Toothpaste, Sun Screen, Tuna, Plastics, Alcohol, and Prescriptions
by Richard L. Howey, Wyoming, USA
We all know the world is full of dangers; Hippopotami, (I know hippopotamuses is the accepted plural, but I don’t give a flying fox, I like the sound, Hippopotami, Hippopotami, Hippopotami–so there!), Ebola virus, asps (and if you have a friend who is sneaky and a bit deceitful, but not really wicked, it’s O.K. to refer to him or her as a half-asp), sea wasps along with W.A.S.P.s (White Anglo-Saxon Protestants), lions and liars, snattlerakes–oops!, I meant rattlesnakes (one too many gins), black widow spiders (I hope that’s not racist yet), tsunamis, earthquakes, volcanic erections (sorry–that single malt Scotch!), Komodo dragons, or for that matter any kind of dragon in the commode, hurricanes–well, you get the idea; the world is indeed a dangerous place made worse by the craziness of human beings who still cling to tribal rivalries, hate others who are different from them, and create weapons capable of destroying millions of people instantaneously. So, perhaps until we get that under control, we shouldn’t worry about any of the lesser evils, but most of us know that these huge issues are beyond our influence.
So, let’s concentrate on some of the smaller stuff that we might be able to do something about, if we could cooperate, which means that probably not much will happen (CYNIC!–NO, REALIST!) But what the Heliaster, let’s give it a try.
Let’s start with a quotidian ritual, brushing your teeth. You want to get rid of those nasty food particles from your pearly grays, so that they are pearly Hollywood white. And, of course there are 57 varieties of formulas to help you realize that ambition. However, what you may not know is that many of these polishes contain glass (silica) in the form of diatomaceous earth which is a common ingredient. And, yes, these diatoms are silica (glass) and, yes, they scrub the surfaces of your teeth so that you’ll have that Persil white smile–for a while, because this abrasive is slowly removing the enamel from your teeth. So, when you get your dentures, I recommend that you select only a moderate level of shiny Hollywood white brightness and that you buy special denture toothpaste that doesn’t have any diatomaceous earth in it.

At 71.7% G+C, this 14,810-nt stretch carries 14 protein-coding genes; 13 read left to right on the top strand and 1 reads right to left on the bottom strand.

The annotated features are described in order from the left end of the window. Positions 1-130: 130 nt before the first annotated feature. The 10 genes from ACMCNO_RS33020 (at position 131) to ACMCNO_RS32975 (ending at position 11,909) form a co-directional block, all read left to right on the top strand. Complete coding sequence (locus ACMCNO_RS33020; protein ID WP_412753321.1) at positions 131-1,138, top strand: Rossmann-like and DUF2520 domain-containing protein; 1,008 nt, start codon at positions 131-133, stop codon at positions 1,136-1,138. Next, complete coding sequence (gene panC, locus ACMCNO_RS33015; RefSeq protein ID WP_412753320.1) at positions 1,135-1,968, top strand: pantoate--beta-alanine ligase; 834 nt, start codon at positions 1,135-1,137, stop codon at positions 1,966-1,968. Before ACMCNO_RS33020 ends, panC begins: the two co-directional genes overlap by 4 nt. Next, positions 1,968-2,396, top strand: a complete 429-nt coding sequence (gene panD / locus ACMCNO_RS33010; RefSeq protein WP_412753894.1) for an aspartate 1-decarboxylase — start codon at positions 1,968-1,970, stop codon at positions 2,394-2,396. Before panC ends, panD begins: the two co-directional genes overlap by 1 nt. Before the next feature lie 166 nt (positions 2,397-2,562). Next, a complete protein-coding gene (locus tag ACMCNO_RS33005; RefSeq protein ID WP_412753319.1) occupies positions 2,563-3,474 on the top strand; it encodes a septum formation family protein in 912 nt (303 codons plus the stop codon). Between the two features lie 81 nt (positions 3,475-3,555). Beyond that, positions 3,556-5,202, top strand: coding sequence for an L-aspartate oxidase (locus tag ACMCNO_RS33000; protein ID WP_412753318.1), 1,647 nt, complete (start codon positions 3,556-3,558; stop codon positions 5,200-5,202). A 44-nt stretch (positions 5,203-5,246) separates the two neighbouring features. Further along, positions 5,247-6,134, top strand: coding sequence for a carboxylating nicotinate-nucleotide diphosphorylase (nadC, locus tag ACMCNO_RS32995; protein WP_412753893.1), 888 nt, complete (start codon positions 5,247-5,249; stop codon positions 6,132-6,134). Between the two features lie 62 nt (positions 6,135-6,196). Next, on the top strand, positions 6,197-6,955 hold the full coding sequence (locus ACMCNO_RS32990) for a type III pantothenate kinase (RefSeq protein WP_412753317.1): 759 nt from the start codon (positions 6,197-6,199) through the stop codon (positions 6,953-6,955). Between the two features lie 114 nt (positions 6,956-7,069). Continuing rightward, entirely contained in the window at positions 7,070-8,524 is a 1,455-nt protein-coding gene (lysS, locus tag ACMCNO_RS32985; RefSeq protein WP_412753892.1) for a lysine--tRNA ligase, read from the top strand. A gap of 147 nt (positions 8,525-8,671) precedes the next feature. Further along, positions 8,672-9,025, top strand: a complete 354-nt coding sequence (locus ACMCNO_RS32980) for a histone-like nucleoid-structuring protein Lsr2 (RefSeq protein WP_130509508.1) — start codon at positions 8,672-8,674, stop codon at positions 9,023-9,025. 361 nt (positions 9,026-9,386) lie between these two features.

Sun screen, well, that’s good stuff, right? You don’t want to get skin cancer, so slather it on every few hours. Well, again you might want to check the ingredients; there are at least 7 chemicals that are potentially damaging to you and/or the environment. There are an enormous number of chemicals in our world and for 90% of them, we have no clear studies of their potential risks or benefits. When I was a teenager, I used to walk down to a local drugstore and buy a pint or two of carbon tetrachloride to use in my insect killing jars. Apparently then, nobody knew what a toxic reagent it is or perhaps (cynically), some knew, but didn’t want to cut into the profit margin. Perhaps there are individuals in the chemical industry today, who are as unscrupulous, uncaring, manipulative, and as greedy as those in the tobacco industry, and don’t kid yourself that the tobacco industry has become more responsible. On the contrary, they have merely shifted focus and target audiences. American cigarettes are still highly sought after in Asia, Africa, South America, and Russia, when available, which is often at inflated prices. Then, there are the e-cigarettes (but, so far you can’t vape them by e-mail, but apparently you can order them) and it goes on and on. I started smoking at 18–a pipe naturally; I had an image to maintain as an eccentric–but by 21, I was smoking unfiltered cigarettes which I enjoyed immensely and which gave my brain a boost. In short, I was quickly addicted. Back in my prime teaching days, one could still smoke in classrooms and seminars and smoke I did! Now, I’m 80, but I haven’t smoked for about 25 years–not once. I don’t really miss it, but I think I do miss the idea of it. The nicotine highs did throw my brain into high gear.